In a world first precedent, her Honour decided that conception was at pregnancy. Her Honour held:
“The meaning of the term “conceived” as used in s 22(2) (e) (iv) [of the Surrogacy Act] is critical to the court’s jurisdiction in this case. This is because the embryo was created years before the surrogacy arrangement, then frozen and not implanted in the uterus until months after the written arrangement was settled. The question now is whether the reference to pre conception as the cut-off point in s 22(2)(e)(iv) means before the creation of the embryo or simply any time before the transformation of the embryo into a pregnancy. If it were an earlier point in time, the court would have no power to make a parentage order for [the child].
What does “conceived” mean?
The act offers no definition. It seems this is the first time a court has been asked to interpret s22 (2) (e) (iv). Nonetheless, the answer seems obvious. Whatever approach to statutory interpretation is applied, whether it be to view “conceive” as a technical term, or it its everyday meaning, or the meaning that best advances the purposes of the Act, the result is the same. The point of conceiving a child is the commencement of the pregnancy, which involves an active process within a woman’s body.
The everyday meaning
The phrase “conceived a child” is in common usage. It is commonly understood to refer to an actual pregnancy.
One must examine the context of the provision. This is a provision about surrogacy. As expressed in s.5, the purpose of the Act is to safeguard the interests of the child and regulate surrogacy agreements. There is an underlying intention to protect the birth mother from duress to surrender her child. Such issues only emerge after a pregnancy occurs. The Act applies to all forms of conception. The use of in vitro fertilisation is now widespread. In my experience when lay people talk about IVF treatments they tend to reserve the term “conceive” for the circumstance where an embryo actually takes to the uterus and the woman succeeds in becoming pregnant as distinct from the procedure of implantation. I am satisfied that in the ordinary everyday language of the community, the term “conceive a child” means more than what can be achieved in a test tube and refers to the commencement of a pregnancy in a woman’s body. This is consistent with the current editions of both the Oxford English dictionary and the Macquarie Dictionary. They define “conceive” as, inter alia. “to become pregnant”. The former publication also defines “conceived”, the adjective, as “brought into embryonic existence in the womb”.
To construe the cut-off point in s 22 (2) (e) (IV) as the point of pregnancy (and therefore after fertilisation) is also consistent with the definition of “surrogacy arrangement” in s 7 of the Act.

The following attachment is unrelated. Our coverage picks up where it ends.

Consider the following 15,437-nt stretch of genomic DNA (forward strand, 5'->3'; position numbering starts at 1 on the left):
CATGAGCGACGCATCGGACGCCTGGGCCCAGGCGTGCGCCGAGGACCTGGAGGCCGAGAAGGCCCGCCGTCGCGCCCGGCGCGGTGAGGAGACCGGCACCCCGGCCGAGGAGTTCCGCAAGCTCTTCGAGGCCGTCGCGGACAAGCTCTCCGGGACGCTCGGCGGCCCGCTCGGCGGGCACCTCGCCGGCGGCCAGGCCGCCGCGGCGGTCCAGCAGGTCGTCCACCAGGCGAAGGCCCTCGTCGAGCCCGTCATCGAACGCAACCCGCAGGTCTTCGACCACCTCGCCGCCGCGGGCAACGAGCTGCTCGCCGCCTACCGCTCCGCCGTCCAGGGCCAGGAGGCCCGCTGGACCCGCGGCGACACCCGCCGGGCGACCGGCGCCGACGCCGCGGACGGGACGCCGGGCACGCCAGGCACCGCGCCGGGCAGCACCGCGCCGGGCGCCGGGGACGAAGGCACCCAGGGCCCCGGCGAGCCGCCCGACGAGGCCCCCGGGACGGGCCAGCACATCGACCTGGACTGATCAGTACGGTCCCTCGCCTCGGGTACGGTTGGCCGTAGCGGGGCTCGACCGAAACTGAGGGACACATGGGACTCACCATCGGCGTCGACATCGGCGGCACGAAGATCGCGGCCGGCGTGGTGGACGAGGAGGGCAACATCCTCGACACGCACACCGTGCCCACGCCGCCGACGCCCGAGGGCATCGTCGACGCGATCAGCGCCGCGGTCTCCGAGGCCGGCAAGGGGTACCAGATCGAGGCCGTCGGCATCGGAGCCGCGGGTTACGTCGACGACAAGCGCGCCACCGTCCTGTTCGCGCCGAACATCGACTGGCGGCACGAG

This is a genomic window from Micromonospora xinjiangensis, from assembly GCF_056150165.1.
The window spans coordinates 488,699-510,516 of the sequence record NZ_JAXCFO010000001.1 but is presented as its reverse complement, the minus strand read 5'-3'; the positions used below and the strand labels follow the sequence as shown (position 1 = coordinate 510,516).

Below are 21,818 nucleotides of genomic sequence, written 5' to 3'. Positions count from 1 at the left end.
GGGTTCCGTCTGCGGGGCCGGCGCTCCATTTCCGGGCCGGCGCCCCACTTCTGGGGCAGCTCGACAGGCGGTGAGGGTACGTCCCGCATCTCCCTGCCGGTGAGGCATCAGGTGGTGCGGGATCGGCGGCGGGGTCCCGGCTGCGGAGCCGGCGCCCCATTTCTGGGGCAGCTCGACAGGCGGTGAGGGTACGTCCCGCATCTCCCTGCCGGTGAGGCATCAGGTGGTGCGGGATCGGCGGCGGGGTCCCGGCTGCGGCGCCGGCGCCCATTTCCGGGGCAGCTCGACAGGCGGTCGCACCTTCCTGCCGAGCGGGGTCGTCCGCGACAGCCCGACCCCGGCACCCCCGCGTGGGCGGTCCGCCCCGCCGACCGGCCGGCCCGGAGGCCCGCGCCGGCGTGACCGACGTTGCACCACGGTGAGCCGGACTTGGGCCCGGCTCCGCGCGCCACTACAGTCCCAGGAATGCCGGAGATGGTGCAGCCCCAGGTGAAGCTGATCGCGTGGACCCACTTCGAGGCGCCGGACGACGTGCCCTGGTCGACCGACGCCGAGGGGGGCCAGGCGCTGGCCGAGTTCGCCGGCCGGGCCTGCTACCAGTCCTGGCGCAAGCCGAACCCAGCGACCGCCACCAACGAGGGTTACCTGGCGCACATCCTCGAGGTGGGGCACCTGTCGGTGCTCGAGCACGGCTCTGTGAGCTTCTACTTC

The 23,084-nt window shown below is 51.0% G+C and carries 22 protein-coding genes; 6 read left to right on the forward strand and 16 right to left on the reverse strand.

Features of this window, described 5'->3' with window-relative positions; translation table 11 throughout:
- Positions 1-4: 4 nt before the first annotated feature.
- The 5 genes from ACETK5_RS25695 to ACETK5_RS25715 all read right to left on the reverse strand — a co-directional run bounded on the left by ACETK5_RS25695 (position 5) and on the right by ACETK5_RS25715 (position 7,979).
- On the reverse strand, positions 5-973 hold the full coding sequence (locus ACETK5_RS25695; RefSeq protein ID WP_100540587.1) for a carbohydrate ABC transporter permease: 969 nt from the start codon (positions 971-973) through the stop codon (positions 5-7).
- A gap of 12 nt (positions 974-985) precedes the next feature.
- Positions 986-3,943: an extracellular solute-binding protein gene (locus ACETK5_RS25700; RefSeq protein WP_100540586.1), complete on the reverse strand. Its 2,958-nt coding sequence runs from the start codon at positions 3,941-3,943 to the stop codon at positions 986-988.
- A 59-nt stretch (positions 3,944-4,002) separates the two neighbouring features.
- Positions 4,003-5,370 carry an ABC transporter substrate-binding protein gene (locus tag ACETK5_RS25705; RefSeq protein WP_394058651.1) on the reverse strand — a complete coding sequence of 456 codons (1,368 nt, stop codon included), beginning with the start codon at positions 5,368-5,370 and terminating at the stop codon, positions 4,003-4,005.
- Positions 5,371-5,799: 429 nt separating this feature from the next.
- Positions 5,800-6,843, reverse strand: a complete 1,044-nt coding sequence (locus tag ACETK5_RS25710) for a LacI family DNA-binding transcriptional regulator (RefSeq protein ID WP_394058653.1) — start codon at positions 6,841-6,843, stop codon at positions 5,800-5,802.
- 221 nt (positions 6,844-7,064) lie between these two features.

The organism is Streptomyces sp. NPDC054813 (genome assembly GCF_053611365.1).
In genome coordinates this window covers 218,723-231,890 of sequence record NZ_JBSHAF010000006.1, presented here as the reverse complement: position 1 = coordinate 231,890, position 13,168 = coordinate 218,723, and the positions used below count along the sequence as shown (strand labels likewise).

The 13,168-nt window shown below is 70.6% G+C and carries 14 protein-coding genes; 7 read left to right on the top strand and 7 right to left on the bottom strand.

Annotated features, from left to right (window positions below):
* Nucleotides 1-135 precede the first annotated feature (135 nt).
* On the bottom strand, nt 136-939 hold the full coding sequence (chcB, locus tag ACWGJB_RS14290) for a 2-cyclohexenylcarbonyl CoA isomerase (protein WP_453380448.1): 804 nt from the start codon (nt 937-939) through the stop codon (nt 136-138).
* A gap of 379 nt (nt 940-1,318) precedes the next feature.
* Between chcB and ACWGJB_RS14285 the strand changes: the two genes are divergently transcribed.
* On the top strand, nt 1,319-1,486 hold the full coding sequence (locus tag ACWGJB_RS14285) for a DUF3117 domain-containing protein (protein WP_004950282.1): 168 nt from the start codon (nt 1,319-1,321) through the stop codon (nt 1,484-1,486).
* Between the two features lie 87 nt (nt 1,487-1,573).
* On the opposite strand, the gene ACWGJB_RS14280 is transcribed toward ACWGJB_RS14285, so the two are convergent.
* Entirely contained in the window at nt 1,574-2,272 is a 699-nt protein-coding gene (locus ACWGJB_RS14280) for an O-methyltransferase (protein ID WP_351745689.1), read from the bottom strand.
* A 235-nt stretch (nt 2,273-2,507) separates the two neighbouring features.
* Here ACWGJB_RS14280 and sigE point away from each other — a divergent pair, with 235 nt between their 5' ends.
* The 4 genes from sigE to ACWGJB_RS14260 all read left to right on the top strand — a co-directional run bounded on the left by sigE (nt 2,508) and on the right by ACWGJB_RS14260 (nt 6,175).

The (intended mother’s) eggs were fertilised and preserved before she underwent the emergency procedure that saved her life but left her unable to carry her own children. This was before the Surrogacy Act had come into existence. It was therefore impossible for her to enter into an arrangement under the Act before the embryos were created. The same situation is readily foreseeable for any woman undergoing emergency procedures even after the commencement of the Act. A woman desirous of having a baby, would little hope of securing a compliant surrogacy arrangement in advance of an emergency hysterectomy, given the requirements for the identification of a willing surrogate, proper counselling and legal advice with time to reflect on all of the implications. The Act is intended to help such people in genuine need of surrogacy.
Therefore to interpret the preconception condition as a condition to be satisfied before fertilisation would not only be contrary to the ordinary language of the provisions, it would frustrate the underlying intention of the Act. There is no reason to reach beyond the common language for the interpretation of s 22 (2) (e) (iv).
The expert evidence
The Court has an affidavit from Dr Nasser an obstetrician and gynaecologist involved in the case, as well as various definitions from medical dictionaries. Of course the construction of the statute is a matter for the court, not doctors, but the expert evidence of the biological processes is relevant to that task. According to Dr Nasser:
“The creation of the embryos in 2008 was an act of fertilization. Fertilization is a step on the path way to conception. Many eggs fertilize but many fewer pregnancies are conceived. The act of conception or the act of conceiving the pregnancy was the actual embryo transfer and the subsequent implantation of that embryo into the uterus of [the birth mother] over the next couple of days with the eventual positive pregnancy test approximately two weeks after …July 2011… The act of conceiving in this case is viewed as the act of achieving a pregnancy. Therefore, I view the conception of [the child] as occurring from the embryo transfer on … July 2011.”